A week of winter weather shut down much of the county for the better part of last week. Winter storms moved into the area with some icy conditions Sunday, Feb. 14 in the Beech Grove area.
Temperatures held in below freezing for the first of the week before plummeting into the teens Wednesday. Late Wednesday night, snow moved in and quickly dropped about three inches before turning to more freezing rain in the early hours of Thursday.
A large number of homes were without power due to broken limbs knocking out power across the county. Hardest hit was the northern end of the county.
Coffee County Emergency Management Director Allen Lendley said that about ¼ inch of ice had developed causing a lot of tree limbs to fall.
“The highest I saw, we had about 4,000 people without power in the county,” he said. “We could have gotten hit a lot worse. We happened to be right on the edge of the freeze line. We got ice in other places but nowhere near the buildup we got in the northern part of the county.”
Lendley said that EMA worked with the highway department, TDOT, the sheriff’s department and volunteer fire and rescue departments to help keep the roads open and accessible to emergency responders.
“Lakewood Park was pretty hard hit as far as trees down. New Union Fire Department worked that first night clearing roads,” Lendley said.
To help people without power, EMA and the American Red Cross partnered to provide shelter location. Lendley said early in the week people were housed in local hotels, but then as the more space was needed, a shelter was opened at the Ada Wright Center.
“It got to the point on Wednesday, we determined there was enough people needing shelter that we had to do something different, so we opened the shelter,” he said.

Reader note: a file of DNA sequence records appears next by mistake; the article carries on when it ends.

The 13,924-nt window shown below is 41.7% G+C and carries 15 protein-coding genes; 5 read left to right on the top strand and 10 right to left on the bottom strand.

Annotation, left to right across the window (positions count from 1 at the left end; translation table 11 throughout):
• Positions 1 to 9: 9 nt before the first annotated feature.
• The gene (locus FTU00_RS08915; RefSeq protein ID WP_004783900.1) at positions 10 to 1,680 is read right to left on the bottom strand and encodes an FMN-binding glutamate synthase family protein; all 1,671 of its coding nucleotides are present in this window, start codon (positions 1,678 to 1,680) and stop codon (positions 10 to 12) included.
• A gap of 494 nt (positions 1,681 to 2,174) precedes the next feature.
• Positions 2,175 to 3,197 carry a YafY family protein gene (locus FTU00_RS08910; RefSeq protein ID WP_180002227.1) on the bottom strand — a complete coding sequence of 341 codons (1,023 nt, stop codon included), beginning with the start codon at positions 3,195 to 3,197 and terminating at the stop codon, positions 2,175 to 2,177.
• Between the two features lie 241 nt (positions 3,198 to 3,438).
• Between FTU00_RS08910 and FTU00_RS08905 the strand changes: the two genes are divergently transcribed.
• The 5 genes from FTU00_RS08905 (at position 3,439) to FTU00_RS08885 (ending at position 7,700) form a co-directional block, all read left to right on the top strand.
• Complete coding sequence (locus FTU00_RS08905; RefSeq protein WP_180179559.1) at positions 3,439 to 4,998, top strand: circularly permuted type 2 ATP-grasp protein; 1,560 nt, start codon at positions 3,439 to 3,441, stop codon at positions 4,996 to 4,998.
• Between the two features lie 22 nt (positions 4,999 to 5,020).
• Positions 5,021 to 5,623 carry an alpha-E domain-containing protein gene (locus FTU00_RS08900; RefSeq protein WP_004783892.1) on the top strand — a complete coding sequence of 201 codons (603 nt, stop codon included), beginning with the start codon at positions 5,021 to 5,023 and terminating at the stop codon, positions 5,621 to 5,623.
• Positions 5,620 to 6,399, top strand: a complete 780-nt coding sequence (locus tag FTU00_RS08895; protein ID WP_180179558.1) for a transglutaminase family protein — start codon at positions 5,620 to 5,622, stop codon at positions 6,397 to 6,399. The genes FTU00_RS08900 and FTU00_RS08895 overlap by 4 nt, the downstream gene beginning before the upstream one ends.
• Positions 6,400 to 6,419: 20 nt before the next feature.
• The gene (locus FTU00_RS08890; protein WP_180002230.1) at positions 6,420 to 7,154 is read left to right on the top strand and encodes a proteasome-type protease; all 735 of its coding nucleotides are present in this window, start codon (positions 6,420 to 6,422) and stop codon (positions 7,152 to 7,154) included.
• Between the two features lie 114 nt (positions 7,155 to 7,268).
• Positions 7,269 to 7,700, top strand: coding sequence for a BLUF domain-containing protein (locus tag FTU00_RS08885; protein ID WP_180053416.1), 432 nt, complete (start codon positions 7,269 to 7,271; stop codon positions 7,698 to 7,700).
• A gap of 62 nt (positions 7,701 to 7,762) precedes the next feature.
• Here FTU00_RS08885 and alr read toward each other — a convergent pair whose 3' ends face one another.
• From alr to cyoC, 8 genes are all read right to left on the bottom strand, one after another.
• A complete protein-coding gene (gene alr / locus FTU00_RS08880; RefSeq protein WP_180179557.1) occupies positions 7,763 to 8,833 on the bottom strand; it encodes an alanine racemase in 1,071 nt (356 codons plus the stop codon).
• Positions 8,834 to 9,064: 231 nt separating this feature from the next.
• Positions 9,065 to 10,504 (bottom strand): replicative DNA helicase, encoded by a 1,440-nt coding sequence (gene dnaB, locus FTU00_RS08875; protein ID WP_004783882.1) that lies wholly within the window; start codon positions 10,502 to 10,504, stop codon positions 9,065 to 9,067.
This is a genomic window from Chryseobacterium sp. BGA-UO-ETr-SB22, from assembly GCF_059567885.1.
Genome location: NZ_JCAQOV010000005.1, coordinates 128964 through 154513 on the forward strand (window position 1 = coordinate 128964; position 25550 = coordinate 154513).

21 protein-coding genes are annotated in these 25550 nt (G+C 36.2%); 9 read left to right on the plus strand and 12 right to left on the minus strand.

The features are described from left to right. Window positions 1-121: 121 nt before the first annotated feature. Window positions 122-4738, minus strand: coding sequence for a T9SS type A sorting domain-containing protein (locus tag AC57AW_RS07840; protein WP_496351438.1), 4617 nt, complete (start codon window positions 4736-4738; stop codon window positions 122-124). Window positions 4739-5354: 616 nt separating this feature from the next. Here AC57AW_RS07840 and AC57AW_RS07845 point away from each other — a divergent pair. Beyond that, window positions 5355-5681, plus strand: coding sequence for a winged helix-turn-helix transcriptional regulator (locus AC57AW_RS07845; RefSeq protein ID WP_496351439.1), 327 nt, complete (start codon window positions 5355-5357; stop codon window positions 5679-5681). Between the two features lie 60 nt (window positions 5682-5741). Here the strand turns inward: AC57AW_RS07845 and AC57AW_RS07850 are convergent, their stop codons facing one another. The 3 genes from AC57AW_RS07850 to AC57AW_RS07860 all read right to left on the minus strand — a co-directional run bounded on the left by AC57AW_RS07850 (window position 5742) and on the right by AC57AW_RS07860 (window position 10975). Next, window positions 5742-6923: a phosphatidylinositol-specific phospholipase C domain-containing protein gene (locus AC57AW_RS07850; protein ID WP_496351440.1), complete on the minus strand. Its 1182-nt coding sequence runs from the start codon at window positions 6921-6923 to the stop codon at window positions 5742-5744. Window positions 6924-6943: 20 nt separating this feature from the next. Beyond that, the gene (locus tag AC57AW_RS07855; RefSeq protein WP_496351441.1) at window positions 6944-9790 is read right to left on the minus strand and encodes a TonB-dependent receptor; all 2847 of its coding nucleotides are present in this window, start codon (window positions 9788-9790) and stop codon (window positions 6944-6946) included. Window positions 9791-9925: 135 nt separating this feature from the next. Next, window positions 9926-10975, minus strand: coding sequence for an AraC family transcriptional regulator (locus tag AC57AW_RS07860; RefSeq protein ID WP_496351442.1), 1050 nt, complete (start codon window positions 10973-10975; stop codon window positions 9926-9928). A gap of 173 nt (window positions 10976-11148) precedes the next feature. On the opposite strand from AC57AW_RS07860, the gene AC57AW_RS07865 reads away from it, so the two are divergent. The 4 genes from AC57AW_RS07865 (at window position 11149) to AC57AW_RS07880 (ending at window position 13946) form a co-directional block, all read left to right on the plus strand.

The shelter stayed open through Friday.
“Duck River and TUA did an awesome job of getting people’s power back up,” He said. “It was a long week last week.”
Freezing rain, snow and low temperatures
Local National Weather Service local spotter Mary Lee Barton was at ground zero so to speak, at her Barton Springs home during the ice storm.
“We had freezing mist and fog through the weekend before,” she said. “That didn’t cause much of travel problems, but in the higher elevations and the hills, you could definitely see the difference.”
Monday, Barton observed freezing rain building until about 3:30 p.m., she lost power.
“It was a ¼ inch of ice, she recalled measuring. “It was a long icing event.”
“It got very cold. That’s part of the problem when you have an event like this, when you lose power, you lose you heat source, you worry about people who don’t have a secondary heat source.”
She noted temperatures of 17-18 degrees. Then on Wednesday night’s snowstorm dropped 3 inches of wet snow within a few hours.
“Right about 11 p.m., the snow tapered off and turned back into freezing rain. That’s not something we wanted to see.”
“Kudos to the highway department. They got the roads to where they were drivable,” Barton said. “The snow and the ice definitely left some tricky situations.”
Saturday’s bright sun was welcomed conclusion wind down the week.
“Sunrise made all the trees sparkle like you were in Narnia. By about lunch, the sun had helped melt the ice tremendously,” Barton noted.
“I’m so thankful for all the crews that came out to help. Everyone in my area and in a lot of areas are just so appreciative of what they’ve done. Our power was on after 48 hours,” Barton said.